Boiling vs. Evaporating

Difference Between Boiling and Evaporating

Boiling and evaporating are the terms in physics. They are used in our daily life to refer to physical properties of an object. There is fundamental difference between the two. Many people wrongly think that they are the same terms. Let us discuss boiling and evaporating one by one to know the difference between the two terms.

Boiling point

The temperature at which the liquid pressure of a substance equals the external pressure is called the boiling point. At this temperature the vapor pressure of a liquid is equal to the external pressure forming the bubbles.

Vapor pressure should be explained before understanding boiling point. Vapor pressure is the identification of liquid’s rate of evaporation. All liquids evaporate into gases. In the process of evaporation, the molecules of a liquid have a tendency to escape from the surface of liquid. The liquids having higher vapor pressure evaporate quickly and are called volatile. Petrol is the example of such liquid.  At boiling point is the temperature at which a liquid begins to boil. It is the temperature at which the vapor pressure equals the atmospheric pressure. It allows the molecules of the liquid to quickly evaporate into atmosphere. When water is heated, its vapor pressure increases and it begins to boil.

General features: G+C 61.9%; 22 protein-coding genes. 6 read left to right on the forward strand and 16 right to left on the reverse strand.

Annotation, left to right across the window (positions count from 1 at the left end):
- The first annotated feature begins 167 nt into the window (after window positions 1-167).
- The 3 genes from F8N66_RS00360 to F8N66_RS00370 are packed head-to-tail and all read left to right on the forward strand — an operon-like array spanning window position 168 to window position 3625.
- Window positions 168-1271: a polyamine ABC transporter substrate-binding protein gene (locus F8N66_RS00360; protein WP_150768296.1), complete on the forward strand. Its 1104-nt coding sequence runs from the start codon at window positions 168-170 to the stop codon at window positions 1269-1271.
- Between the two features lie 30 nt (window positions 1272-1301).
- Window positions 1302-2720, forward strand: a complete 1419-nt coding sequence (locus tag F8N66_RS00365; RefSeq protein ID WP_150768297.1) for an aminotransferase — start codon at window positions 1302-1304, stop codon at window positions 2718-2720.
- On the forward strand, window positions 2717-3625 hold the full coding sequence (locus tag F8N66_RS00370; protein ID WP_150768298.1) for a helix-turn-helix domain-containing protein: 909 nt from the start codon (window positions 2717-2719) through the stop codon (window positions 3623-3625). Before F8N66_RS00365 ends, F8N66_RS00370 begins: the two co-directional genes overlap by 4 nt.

In the process of evaporation molecules of liquid turns into gases in the absence of heat. Some liquids such as petrol have such properties that they evaporate when they are kept open in atmosphere. Molecules of such liquids remain in the random motion and keep colliding with each other. As a result of this collision, energy transfers to those molecules which are on the surface and they escape in the atmosphere. The process is called evaporation.

In the process of evaporation, boiling takes place without heating. If the volatile liquids are kept inside the container, the molecule cannot escape and evaporation does not take place. The air in the container is saturated and it is stage of equilibrium.

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